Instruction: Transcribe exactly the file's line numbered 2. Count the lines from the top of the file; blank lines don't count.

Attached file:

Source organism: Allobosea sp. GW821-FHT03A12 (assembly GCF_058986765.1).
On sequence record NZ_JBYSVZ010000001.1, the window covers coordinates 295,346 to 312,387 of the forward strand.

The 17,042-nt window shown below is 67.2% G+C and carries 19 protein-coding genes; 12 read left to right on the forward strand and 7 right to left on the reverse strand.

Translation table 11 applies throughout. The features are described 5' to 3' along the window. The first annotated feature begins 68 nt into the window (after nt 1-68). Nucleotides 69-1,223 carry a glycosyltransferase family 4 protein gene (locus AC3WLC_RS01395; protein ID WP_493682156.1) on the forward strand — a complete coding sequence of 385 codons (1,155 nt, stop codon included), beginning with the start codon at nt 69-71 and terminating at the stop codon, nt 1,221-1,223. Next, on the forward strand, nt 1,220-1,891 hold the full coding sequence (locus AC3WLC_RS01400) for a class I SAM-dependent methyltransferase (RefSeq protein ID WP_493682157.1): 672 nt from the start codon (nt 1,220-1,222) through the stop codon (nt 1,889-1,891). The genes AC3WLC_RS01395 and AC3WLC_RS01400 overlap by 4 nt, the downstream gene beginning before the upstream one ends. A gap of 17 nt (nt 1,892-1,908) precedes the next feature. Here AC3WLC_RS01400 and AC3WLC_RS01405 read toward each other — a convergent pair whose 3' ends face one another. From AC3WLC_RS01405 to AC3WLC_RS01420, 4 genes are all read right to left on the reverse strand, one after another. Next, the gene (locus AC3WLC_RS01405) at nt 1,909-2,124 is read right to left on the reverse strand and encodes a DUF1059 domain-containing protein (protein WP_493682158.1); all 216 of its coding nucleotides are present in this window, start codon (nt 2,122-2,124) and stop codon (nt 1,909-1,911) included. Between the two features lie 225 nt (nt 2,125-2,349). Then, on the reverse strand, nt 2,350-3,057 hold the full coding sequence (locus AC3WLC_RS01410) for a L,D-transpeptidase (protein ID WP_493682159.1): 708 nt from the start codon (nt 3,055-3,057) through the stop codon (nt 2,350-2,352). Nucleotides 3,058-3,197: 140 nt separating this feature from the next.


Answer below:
On sequence record NZ_JBYSVZ010000001.1, the window covers coordinates 295,346 to 312,387 of the forward strand.